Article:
This chapter talks about k Nearest Neighbors (kNN) as a metholodogy for both classification and regression problems. The kNN method serves a basic and easy to understand foundational machine learning and data mining technique. The kNN method is an excellent baseline machine learning technique, and also allows many extensions. It usually performs reasonable well or sometimes very well when compared to more sophisticated techniques.
kNN classification basically means the estimated class of a vector $\mathbf{x}$ is the most frequent class label in the neighborhood of $\mathbf{x}$. kNN classifiers are inherently naturally multi-class, and are used extensively in applications such as image processing, character recognition and general pattern recognition tasks. For kNN regression, the estimated response value of a vector $\mathbf{x}$ is the average of the response values in the neighborhood of $\mathbf{x}$.
Principle for kNN Classification: The reasonable class/category for a given object is the most prevalent class among its nearest neighbors.
Principle k-Nearest Neighbor Regression: The reasonable prediction of the response value for a given object is the average of the response values of its nearest neighbors.
General Steps for kNN
Comparison of Classification and Regression
- Choose a distance for measuring how far a given point is from another
- Set the size of the neighborhood k
- Compute the distance from each existing point to the new point
- Identify the class labels of the k points closest/nearest to the new point (classification)
Identify the response values of the k points closest/nearest to the new point (regression) - Assign the most frequent label to the new point (classification)
Compute the average of the response values of those k neighbors as the best estimate of the new point (regression)
Distance
First introduce some most commonly used distance below, which would be applied later in kNN.
Euclidean distance: also known as the $l_2$ distance
$$\begin{align*} d(\mathbf{x}_i,\mathbf{x}_j) = \sqrt{\sum_{l=1}^q(x_{il}-x_{jl})^2} = ||\mathbf{x}_i-\mathbf{x}_j||_2 \end{align*}$$Manhattan distance (city block): also known as $l_2$ distance
$$\begin{align*} d(\mathbf{x}_i,\mathbf{x}_j) = \sum_{l=1}^q|x_{il}-x_{jl}| = ||\mathbf{x}_i-\mathbf{x}_j||_1 \end{align*}$$Maximum distance: also known as the infinity distance
$$\begin{align*} d(\mathbf{x}_i,\mathbf{x}_j) = \underset{l=1,...,q}{\text{max}}|x_{il}-x_{jl}| = ||\mathbf{x}_i-\mathbf{x}_j||_\infty \end{align*}$$Minkowski distance: also known as $l_p$ distance
$$\begin{align*} d(\mathbf{x}_i,\mathbf{x}_j) = \Big\{\sum_{l=1}^q|x_{il}-x_{jl}| \Big\}^{1/p} \end{align*}$$Canberra distance:
$$\begin{align*} d(\mathbf{x}_i,\mathbf{x}_j) =\sum_{l=1}^q \frac{ |x_{il}-x_{jl}| }{ |x_{il}+x_{jl}| } \end{align*}$$Jaccard/Tanimoto distance: For binary vectors ie $\mathbf{x}_i\in {0,1}^q$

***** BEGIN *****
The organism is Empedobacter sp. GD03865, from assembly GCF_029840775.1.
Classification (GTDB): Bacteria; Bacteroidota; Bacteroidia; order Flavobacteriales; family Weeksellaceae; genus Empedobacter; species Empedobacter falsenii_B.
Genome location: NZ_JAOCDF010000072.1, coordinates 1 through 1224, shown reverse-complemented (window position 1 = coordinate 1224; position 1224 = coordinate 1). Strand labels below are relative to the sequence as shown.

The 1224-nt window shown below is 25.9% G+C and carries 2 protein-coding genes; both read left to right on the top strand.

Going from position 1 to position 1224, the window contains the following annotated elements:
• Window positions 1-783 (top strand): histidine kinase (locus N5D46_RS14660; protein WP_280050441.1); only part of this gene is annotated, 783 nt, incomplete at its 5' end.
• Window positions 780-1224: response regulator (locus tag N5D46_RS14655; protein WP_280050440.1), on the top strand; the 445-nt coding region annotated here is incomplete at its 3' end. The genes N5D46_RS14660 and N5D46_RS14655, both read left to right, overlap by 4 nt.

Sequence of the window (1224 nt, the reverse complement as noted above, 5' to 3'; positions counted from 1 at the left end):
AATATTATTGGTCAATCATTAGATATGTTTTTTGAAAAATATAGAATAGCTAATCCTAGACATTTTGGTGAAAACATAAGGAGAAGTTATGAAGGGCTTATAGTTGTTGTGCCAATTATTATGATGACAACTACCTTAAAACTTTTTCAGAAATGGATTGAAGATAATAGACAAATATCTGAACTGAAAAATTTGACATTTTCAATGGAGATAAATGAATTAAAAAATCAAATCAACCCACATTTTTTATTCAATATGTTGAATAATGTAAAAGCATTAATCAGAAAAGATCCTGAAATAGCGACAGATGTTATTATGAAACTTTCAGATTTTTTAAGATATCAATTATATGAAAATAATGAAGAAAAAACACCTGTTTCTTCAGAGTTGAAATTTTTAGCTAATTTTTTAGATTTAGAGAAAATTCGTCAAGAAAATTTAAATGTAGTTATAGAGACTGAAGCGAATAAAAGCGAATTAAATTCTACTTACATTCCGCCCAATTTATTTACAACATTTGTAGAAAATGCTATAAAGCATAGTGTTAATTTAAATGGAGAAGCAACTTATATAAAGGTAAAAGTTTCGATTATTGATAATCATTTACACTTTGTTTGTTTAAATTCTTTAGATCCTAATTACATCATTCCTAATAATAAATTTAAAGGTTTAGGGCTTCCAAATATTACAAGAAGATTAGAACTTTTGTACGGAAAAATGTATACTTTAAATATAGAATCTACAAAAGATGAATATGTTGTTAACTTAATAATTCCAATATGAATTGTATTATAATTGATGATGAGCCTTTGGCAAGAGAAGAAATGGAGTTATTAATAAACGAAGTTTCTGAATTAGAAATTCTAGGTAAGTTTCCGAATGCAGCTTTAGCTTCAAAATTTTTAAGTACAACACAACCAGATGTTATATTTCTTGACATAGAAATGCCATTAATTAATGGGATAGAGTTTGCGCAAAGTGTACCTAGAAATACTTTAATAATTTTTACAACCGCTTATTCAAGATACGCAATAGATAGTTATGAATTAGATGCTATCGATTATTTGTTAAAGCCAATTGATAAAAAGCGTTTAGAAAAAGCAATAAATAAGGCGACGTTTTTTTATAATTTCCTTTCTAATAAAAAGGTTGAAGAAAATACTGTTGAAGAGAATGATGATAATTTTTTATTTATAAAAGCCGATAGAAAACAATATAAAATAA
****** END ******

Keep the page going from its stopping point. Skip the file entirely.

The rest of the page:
$$\begin{align*} d(\mathbf{x}_i,\mathbf{x}_j) =1- \frac{ \mathbf{x}_i\cdot \mathbf{x}_j }{ |\mathbf{x}_i|^2 + |\mathbf{x}_j|^2 - \mathbf{x}_i\cdot \mathbf{x}_j} \end{align*}$$
kNN Classification
Detailed Steps for kNN Classification
$\mathcal{D} = \Big\{(x_1, Y_1),…, (x_n, Y_n) \Big\}$, with $x_i\in \mathcal{X}^q, Y_i\in \{1,…,g\}$
- Choose the value of k and the distance to be used
- Let $\mathbf{x}^*$ be a new point. Compute $d(\mathbf{x}^*,\mathbf{x}_i) \quad i=1,2,…n $
- Rank all the distances $d^∗_i$ in increasing order: $$\begin{align*} d^∗_{(1)} \leq d^∗_{(2)} \leq ...\leq d^∗_{(k)} \leq d^∗_{(k+1)} \leq ... d^∗_{(n)} \end{align*}$$
- Form $\mathcal{V}_k(\mathbf{x}^∗)$, the k-Neighborhood of $\mathbf{x}^∗$$$\begin{align*} \mathcal{V}_k(\mathbf{x}^∗) = \Big\{ \mathbf{x}_i: d(\mathbf{x}^*,\mathbf{x}_i)\leq d^*_{(k)} \Big\} \end{align*}$$
- Compute the predicted response $\hat{Y}^*$ as $$\begin{align*} \hat{Y}^*_{kNN} &= \text{Most frequent label in } \mathcal{V}_k(\mathbf{x}^∗) \\ &= \hat{f}^*_{kNN}(\mathbf{x}^*) = \underset{j\in\{1,...,g\}}{\texttt{argmax}} \Big\{ p_j^{(k)}(\mathbf{x}^*) \Big\}\\ \text{where } p_j^{(k)}(\mathbf{x}^*)= \frac{1}{k}\sum_{\mathbf{x}^* \in \mathcal{V}_k(\mathbf{x}^∗) } I(Y_i=j) & \text{ estimates the probability that } \mathbf{x}^* \text{ belongs to class j based on} \mathcal{V}_k(\mathbf{x}^∗) \end{align*}$$
- Note: [Posterior probability estimate] $ \frac{1}{k}\sum_{\mathbf{x}^* \in \mathcal{V}_k(\mathbf{x}^∗) } I(Y_i=j) $ can be regarded as a rough estimate of $ \pi_j (\mathbf{x}^*) = Pr[Y^*=j| \mathbf{x}^* ] $ , the posterior probability of class membership of $ \mathbf{x}^* $
Comments:
- kNearest Neighbors (kNN) essentially performs classification by voting for the most popular response among the k nearest neighbors of $\mathbf{x}^*$.
- kNN provides the most basic form of nonparametric classification.
- Since the fundamental building block of kNN is the distance measure, one can easily perform classification beyond the traditional setting where the predictors are numeric. For instance, classification with kNN can be readily performed on indicator attributes
$$ \mathbf{x}^* = (x_{i1},…, x_{ip} )^T \in \{ 0,1\}^p $$ - kNN classifiers are inherently naturally multi-class, and are used in many applications.
kNN Regression
Detailed Steps for kNN Regression
$\mathcal{D} = \Big\{(x_1, Y_1),…, (x_n, Y_n) \Big\}$, with $x_i\in \mathcal{X}^q, Y_i\in \mathbb{R}$
- Choose the value of k and the distance to be used
- Let $\mathbf{x}^*$ be a new point. Compute $d(\mathbf{x}^*,\mathbf{x}_i) \quad i=1,2,…n $
- Rank all the distances $d^∗_i$ in increasing order: $$\begin{align*} d^∗_{(1)} \leq d^∗_{(2)} \leq ...\leq d^∗_{(k)} \leq d^∗_{(k+1)} \leq ... d^∗_{(n)} \end{align*}$$
- Form $\mathcal{V}_k(\mathbf{x}^∗)$, the k-Neighborhood of $\mathbf{x}^∗$$$\begin{align*} \mathcal{V}_k(\mathbf{x}^∗) = \Big\{ \mathbf{x}_i: d(\mathbf{x}^*,\mathbf{x}_i)\leq d^*_{(k)} \Big\} \end{align*}$$
- Compute the predicted response $\hat{Y}^*$ as $$\begin{align*} \hat{Y}^*_{kNN} &= \hat{f}^*_{kNN}(\mathbf{x}^*)\\ &= \frac{1}{k}\sum_{\mathbf{x}^* \in \mathcal{V}_k(\mathbf{x}^∗) } Y_i \\ &= \frac{1}{k}\sum_{i=1}^n Y_i I( \mathbf{x}^* \in \mathcal{V}_k(\mathbf{x}^∗) ) \end{align*}$$
Comments:
- kNearest Neighbors (kNN) essentially performs regression by averaging the responses of the nearest neighbors of $\mathbf{x}^*$.
- kNN provides the most basic form of nonparametric regression